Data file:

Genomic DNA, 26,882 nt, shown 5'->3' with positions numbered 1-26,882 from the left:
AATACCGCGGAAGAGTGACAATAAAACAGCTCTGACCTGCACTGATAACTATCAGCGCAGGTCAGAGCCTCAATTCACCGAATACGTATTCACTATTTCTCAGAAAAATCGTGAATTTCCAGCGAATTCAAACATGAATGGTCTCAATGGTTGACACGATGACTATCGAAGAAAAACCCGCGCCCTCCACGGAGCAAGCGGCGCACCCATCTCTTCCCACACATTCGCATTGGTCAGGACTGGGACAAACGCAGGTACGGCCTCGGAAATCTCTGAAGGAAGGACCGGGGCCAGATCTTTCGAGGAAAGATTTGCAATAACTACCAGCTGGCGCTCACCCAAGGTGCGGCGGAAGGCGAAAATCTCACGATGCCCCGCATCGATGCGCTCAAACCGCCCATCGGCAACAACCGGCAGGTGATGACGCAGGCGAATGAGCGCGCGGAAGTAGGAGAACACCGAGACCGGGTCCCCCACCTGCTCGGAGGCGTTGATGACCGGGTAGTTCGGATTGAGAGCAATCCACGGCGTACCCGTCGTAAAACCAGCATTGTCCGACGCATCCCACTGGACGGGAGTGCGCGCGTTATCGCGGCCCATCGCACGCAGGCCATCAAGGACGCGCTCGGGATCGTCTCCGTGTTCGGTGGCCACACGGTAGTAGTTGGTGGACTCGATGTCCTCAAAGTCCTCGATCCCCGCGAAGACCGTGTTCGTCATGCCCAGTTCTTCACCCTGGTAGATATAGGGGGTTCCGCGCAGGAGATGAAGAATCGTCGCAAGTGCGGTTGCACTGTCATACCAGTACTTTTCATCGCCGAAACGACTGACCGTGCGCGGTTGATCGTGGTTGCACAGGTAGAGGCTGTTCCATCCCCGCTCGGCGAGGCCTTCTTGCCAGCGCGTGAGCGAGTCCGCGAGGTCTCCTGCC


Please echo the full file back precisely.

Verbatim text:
Genomic DNA, 26,882 nt, shown 5'->3' with positions numbered 1-26,882 from the left:
AATACCGCGGAAGAGTGACAATAAAACAGCTCTGACCTGCACTGATAACTATCAGCGCAGGTCAGAGCCTCAATTCACCGAATACGTATTCACTATTTCTCAGAAAAATCGTGAATTTCCAGCGAATTCAAACATGAATGGTCTCAATGGTTGACACGATGACTATCGAAGAAAAACCCGCGCCCTCCACGGAGCAAGCGGCGCACCCATCTCTTCCCACACATTCGCATTGGTCAGGACTGGGACAAACGCAGGTACGGCCTCGGAAATCTCTGAAGGAAGGACCGGGGCCAGATCTTTCGAGGAAAGATTTGCAATAACTACCAGCTGGCGCTCACCCAAGGTGCGGCGGAAGGCGAAAATCTCACGATGCCCCGCATCGATGCGCTCAAACCGCCCATCGGCAACAACCGGCAGGTGATGACGCAGGCGAATGAGCGCGCGGAAGTAGGAGAACACCGAGACCGGGTCCCCCACCTGCTCGGAGGCGTTGATGACCGGGTAGTTCGGATTGAGAGCAATCCACGGCGTACCCGTCGTAAAACCAGCATTGTCCGACGCATCCCACTGGACGGGAGTGCGCGCGTTATCGCGGCCCATCGCACGCAGGCCATCAAGGACGCGCTCGGGATCGTCTCCGTGTTCGGTGGCCACACGGTAGTAGTTGGTGGACTCGATGTCCTCAAAGTCCTCGATCCCCGCGAAGACCGTGTTCGTCATGCCCAGTTCTTCACCCTGGTAGATATAGGGGGTTCCGCGCAGGAGATGAAGAATCGTCGCAAGTGCGGTTGCACTGTCATACCAGTACTTTTCATCGCCGAAACGACTGACCGTGCGCGGTTGATCGTGGTTGCACAGGTAGAGGCTGTTCCATCCCCGCTCGGCGAGGCCTTCTTGCCAGCGCGTGAGCGAGTCCGCGAGGTCTCCTGCC